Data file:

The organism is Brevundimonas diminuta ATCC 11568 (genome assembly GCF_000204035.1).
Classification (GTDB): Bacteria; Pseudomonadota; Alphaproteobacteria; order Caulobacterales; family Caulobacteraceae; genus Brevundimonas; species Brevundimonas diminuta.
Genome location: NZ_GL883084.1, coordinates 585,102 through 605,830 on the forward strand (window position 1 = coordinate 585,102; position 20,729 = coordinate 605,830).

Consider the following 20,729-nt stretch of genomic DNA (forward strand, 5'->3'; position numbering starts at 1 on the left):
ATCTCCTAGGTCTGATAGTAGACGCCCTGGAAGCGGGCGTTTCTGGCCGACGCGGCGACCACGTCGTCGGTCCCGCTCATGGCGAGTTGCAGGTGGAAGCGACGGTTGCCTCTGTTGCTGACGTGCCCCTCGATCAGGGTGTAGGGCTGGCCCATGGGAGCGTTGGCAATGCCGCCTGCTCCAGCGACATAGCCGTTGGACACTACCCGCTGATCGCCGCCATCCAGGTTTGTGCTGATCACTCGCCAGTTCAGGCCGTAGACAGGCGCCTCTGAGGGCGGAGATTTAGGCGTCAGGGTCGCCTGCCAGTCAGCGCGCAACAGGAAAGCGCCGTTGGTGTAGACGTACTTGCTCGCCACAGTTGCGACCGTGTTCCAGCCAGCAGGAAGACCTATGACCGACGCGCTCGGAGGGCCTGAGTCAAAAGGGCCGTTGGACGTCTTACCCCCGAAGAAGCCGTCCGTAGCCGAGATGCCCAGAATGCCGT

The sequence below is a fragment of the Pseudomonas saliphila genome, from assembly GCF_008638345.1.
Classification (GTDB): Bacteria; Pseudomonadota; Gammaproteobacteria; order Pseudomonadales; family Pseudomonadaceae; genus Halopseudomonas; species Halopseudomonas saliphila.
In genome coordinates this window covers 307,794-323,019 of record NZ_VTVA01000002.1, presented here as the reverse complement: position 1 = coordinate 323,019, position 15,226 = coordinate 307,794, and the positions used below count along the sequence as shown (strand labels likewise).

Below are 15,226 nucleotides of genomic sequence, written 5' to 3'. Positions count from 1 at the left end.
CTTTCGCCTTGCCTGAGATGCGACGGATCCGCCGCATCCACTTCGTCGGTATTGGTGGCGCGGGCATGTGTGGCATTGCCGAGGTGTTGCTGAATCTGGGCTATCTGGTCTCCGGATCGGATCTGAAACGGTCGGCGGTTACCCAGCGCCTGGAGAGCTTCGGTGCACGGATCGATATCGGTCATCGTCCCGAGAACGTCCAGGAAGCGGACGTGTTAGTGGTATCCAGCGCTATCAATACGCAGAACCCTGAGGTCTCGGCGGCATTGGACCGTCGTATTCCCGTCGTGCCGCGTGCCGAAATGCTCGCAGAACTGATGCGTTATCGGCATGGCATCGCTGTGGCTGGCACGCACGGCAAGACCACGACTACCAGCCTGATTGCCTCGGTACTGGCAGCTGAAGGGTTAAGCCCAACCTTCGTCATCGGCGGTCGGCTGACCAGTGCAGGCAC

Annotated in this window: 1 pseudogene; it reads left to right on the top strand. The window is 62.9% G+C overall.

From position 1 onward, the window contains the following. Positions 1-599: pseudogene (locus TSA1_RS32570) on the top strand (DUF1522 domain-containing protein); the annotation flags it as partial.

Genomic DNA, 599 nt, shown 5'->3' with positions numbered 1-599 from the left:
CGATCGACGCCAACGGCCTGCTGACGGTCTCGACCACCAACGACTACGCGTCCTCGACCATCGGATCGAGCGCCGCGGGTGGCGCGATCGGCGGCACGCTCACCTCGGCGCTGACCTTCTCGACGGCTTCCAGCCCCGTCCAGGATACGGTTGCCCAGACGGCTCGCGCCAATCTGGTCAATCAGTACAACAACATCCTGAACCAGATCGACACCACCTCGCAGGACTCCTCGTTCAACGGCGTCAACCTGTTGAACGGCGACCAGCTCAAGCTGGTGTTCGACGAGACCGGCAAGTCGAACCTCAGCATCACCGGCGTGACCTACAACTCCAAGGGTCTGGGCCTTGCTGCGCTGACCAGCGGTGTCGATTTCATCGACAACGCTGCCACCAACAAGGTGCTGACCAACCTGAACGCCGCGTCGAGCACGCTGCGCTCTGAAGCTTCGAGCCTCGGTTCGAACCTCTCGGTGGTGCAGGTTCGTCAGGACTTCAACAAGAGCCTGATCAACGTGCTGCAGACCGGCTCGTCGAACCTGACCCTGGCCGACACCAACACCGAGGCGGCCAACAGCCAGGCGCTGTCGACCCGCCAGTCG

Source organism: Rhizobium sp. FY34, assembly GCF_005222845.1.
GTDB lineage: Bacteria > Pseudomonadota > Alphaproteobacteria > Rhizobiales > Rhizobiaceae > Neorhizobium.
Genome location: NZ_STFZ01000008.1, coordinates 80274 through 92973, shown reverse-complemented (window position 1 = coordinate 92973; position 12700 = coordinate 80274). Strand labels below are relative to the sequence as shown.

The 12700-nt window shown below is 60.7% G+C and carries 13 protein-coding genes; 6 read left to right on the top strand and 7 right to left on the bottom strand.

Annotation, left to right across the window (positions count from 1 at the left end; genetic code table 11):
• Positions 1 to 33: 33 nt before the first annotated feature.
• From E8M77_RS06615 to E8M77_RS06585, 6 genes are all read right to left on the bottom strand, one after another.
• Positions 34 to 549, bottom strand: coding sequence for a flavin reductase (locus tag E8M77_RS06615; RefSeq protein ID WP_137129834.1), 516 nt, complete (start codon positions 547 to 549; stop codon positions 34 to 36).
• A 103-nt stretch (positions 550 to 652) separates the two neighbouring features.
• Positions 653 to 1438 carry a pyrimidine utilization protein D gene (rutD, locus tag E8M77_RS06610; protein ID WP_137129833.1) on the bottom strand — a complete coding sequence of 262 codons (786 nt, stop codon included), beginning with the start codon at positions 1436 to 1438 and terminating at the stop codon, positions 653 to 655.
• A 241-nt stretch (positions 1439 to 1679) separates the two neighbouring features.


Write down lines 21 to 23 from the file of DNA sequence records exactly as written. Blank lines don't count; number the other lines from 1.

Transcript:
• From E8M77_RS06615 to E8M77_RS06585, 6 genes are all read right to left on the bottom strand, one after another.
• Positions 34 to 549, bottom strand: coding sequence for a flavin reductase (locus tag E8M77_RS06615; RefSeq protein ID WP_137129834.1), 516 nt, complete (start codon positions 547 to 549; stop codon positions 34 to 36).
• A 103-nt stretch (positions 550 to 652) separates the two neighbouring features.